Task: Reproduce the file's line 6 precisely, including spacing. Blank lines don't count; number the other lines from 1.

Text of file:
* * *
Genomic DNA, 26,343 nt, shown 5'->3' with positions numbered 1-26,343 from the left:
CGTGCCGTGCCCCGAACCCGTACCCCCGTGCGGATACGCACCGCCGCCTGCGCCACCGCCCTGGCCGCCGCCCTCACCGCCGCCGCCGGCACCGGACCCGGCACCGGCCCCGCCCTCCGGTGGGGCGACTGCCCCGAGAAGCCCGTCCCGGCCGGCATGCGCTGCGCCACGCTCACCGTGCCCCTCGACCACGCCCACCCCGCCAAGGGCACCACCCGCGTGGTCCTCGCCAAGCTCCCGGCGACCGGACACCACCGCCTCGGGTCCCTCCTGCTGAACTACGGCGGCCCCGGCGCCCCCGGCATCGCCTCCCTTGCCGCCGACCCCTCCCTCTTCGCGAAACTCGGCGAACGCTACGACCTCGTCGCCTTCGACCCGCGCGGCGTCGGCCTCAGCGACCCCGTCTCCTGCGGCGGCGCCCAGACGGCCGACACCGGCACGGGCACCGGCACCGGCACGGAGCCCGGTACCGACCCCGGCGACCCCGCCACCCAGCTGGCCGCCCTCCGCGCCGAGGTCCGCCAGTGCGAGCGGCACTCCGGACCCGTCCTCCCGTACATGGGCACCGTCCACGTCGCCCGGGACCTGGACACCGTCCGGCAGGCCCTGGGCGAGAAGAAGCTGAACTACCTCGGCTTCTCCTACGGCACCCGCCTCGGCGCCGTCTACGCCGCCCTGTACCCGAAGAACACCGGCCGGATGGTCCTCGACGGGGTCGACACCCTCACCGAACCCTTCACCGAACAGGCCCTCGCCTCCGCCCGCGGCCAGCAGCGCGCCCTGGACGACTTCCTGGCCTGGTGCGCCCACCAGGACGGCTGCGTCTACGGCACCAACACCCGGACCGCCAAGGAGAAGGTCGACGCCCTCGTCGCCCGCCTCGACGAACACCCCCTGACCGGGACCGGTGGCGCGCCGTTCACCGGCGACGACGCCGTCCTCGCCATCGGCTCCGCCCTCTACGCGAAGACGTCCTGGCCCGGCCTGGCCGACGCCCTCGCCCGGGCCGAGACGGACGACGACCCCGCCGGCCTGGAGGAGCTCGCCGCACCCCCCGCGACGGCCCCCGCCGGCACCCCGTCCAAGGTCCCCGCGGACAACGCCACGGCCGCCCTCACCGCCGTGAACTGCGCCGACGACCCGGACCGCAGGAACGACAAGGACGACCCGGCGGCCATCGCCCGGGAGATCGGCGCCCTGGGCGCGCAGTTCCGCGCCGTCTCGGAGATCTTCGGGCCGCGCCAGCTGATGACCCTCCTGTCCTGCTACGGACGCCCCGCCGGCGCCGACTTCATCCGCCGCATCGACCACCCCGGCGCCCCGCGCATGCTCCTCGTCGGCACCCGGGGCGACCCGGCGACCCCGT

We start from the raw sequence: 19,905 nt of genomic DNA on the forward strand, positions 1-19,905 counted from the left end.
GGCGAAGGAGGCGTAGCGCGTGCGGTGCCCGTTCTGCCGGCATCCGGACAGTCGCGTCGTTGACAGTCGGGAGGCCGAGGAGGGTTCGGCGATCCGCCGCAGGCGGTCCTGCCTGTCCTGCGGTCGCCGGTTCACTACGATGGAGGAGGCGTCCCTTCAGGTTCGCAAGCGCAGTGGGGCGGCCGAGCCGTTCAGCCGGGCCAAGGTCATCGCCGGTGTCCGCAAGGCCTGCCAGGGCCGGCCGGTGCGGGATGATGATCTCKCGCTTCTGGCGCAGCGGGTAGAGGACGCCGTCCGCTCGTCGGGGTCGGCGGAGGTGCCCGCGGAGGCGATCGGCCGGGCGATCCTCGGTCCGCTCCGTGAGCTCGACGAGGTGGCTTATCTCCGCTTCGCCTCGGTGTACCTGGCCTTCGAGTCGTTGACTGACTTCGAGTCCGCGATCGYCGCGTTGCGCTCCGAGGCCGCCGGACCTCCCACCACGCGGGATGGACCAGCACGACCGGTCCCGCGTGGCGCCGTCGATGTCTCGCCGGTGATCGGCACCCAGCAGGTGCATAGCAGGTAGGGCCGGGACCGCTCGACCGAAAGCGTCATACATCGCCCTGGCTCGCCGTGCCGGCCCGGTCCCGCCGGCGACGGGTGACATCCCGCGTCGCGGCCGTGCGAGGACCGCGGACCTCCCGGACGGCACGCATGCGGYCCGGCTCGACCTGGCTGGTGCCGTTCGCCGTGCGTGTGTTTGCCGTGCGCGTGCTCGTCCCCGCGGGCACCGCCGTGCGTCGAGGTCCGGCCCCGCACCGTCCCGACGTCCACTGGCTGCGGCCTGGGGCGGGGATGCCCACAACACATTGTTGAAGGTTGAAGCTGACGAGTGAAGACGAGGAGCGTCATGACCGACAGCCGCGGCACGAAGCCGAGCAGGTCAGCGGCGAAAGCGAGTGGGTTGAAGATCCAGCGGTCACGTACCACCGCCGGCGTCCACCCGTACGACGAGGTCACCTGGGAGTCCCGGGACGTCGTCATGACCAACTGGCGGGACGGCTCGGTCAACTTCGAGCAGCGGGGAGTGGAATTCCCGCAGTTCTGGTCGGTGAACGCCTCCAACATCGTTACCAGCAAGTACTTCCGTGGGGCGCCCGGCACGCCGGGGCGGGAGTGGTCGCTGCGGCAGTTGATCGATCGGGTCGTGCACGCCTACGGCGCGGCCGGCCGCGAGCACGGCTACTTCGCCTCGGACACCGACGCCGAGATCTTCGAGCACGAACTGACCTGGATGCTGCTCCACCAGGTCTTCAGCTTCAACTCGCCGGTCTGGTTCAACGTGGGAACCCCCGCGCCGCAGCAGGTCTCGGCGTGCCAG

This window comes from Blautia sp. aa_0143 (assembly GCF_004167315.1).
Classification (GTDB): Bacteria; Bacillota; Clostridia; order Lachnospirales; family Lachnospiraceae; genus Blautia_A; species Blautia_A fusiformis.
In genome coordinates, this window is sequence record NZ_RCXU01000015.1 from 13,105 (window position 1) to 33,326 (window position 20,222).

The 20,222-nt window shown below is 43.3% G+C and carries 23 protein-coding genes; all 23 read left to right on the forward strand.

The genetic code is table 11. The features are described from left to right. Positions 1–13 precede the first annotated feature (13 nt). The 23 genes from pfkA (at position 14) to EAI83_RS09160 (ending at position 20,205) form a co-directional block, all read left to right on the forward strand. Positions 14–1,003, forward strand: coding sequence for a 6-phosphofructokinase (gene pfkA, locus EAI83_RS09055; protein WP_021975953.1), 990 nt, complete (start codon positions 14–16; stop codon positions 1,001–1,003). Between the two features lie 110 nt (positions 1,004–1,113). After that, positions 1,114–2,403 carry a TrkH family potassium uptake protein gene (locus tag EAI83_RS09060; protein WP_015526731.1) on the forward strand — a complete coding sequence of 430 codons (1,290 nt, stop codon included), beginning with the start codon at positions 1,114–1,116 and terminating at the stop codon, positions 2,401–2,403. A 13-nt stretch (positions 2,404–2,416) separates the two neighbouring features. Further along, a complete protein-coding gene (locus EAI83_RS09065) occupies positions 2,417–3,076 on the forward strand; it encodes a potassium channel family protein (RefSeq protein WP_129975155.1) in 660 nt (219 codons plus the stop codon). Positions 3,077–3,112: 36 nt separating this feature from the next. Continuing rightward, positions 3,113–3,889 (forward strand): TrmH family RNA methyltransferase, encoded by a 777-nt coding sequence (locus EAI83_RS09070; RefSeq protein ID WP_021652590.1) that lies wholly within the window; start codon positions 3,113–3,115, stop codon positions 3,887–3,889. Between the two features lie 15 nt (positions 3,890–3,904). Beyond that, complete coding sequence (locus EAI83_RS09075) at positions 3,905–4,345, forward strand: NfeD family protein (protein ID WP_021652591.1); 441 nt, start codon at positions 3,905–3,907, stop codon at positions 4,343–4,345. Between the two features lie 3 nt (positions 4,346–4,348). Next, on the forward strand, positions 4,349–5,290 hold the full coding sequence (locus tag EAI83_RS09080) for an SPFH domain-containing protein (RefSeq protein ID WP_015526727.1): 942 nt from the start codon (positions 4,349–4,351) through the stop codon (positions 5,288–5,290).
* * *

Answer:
Classification (GTDB): Bacteria; Bacillota; Clostridia; order Lachnospirales; family Lachnospiraceae; genus Blautia_A; species Blautia_A fusiformis.